Why do we still do this?

I’m caught in a time warp here in Las Vegas that is both nostalgic and perplexing. In total, one would suspect that everything is just fine with the television news industry. The place smells of prosperity, and the sessions deliver old themes, like tease writing and managing difficult people. Wannabes hover in all the right places, and the awards dinners flow with the same self-congratulatory pomp as ever. As a guy who has been in or around the business for 35 years, I was struck with the thought that this could’ve been ANY convention from my past.

And yet, the industry is in deep trouble. Everything in me knows that to be true. There are exceptions, of course, but by and large, local TV is dying on the vine.

And so I find myself asking, why do we still do this, this RTNDA thing? Why do we get together as if nothing is wrong?

Think about it for a moment. Sam Donaldson declared earlier this week that network news is dead, and the story got a lot of press. If the pinnacle is indeed dead, then to what does one aspire in terms of career? As death to a tree is visible first in the leaves, so the broadcast networks offer a sign. But the problem is in the roots and their inability to provide sustenance.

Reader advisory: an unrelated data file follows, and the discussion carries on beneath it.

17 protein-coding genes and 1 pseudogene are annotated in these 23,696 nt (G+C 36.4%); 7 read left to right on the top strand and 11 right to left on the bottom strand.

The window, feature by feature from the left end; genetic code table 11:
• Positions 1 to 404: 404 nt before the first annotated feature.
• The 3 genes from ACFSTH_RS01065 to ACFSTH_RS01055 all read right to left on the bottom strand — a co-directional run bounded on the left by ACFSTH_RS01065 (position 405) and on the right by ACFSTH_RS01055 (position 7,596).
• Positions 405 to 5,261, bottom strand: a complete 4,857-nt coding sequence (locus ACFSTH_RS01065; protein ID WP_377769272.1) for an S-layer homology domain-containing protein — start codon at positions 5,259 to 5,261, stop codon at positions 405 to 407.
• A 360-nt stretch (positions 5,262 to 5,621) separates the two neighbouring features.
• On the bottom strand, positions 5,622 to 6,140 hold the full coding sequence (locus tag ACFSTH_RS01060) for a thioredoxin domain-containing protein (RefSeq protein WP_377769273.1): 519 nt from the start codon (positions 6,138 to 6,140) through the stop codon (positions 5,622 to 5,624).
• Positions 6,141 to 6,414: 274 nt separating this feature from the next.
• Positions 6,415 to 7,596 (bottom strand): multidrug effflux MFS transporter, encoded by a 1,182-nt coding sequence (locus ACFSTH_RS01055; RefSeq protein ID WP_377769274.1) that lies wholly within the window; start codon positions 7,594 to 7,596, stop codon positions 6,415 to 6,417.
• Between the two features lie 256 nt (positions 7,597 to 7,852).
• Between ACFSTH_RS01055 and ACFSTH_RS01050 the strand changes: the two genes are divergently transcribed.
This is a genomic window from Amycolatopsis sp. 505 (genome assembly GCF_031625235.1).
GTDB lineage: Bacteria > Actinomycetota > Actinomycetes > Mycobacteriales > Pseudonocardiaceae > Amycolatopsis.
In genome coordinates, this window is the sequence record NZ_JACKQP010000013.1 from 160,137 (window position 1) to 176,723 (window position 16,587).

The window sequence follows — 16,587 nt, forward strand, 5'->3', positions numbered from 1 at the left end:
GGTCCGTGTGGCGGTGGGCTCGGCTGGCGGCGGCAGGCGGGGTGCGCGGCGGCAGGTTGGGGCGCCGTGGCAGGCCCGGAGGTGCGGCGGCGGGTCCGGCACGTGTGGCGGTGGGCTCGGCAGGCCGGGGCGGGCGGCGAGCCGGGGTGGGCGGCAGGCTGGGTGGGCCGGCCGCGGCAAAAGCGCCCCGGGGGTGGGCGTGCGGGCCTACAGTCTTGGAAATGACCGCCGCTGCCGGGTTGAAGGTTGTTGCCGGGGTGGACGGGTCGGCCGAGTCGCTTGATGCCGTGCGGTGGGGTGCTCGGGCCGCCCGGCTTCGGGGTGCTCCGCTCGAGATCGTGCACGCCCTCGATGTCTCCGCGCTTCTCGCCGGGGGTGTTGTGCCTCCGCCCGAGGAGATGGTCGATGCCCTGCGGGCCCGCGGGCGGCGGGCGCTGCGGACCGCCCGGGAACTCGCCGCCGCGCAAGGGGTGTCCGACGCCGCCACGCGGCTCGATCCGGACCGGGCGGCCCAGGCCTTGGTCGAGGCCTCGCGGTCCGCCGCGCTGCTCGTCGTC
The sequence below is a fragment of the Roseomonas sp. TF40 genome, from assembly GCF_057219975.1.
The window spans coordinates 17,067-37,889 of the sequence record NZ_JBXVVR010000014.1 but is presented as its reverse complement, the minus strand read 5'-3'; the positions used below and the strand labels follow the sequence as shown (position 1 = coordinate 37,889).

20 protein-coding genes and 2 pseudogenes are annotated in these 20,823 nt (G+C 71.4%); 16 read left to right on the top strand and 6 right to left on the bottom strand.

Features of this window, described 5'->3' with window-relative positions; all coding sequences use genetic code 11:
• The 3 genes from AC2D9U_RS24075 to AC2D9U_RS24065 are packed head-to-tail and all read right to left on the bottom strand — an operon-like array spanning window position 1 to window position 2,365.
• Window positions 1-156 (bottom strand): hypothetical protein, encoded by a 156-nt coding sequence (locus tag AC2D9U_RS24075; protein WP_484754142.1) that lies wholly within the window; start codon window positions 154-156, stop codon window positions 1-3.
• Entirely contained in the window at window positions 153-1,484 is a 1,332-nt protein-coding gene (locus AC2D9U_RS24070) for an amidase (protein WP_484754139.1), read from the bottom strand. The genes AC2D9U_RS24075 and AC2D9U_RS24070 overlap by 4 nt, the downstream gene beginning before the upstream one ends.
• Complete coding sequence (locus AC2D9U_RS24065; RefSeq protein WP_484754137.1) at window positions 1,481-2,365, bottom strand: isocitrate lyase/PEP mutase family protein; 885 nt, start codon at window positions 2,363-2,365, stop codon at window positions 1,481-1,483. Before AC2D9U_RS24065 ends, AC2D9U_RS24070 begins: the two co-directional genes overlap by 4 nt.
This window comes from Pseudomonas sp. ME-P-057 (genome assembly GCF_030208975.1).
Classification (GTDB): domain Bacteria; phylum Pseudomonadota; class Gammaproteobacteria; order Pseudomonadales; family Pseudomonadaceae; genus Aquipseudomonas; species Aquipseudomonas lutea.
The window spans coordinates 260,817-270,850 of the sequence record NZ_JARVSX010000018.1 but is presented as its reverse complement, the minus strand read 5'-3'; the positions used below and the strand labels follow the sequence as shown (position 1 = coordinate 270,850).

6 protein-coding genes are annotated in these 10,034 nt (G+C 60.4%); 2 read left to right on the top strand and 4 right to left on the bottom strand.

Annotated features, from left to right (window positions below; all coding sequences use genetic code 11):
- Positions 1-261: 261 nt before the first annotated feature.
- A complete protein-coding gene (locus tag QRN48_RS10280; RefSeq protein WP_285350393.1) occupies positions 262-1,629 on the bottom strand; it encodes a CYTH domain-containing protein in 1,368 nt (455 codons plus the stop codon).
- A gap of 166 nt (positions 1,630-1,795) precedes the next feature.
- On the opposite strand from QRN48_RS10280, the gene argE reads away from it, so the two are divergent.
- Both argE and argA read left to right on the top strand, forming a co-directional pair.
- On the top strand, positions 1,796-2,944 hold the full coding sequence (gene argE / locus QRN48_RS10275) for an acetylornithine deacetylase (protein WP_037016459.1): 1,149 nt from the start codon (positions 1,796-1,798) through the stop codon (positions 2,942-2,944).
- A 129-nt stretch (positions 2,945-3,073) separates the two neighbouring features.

Yet we’re here partying and celebrating our glory.

Consider also the panel in which I participated yesterday. The title, “Are We Becoming Irrelevant,” promised an indepth look at citizens media. While it delivered on that, there was also talk about stations using blogging to further their mass media goals.

What gives? Are the scales over the eyes really THAT thick?

Folks, I’m thinking about starting my own convention, one that would dare tell the truth. I’d eliminate all of the usual stuff and concentrate on surviving in a multimedia world. Panels would be created to discuss the real issues we face as convergence looms larger with each passing day. We’d talk about reinventing ourselves and new skills required, and we’d talk a lot about the future. I’d invite the equipment manufacturers in, but only those who had a place along the road of tomorrow.

We’d talk about VJs, technology, and how to do this all without anchors.

It would be fun (and helpful), but I wonder who’d come.

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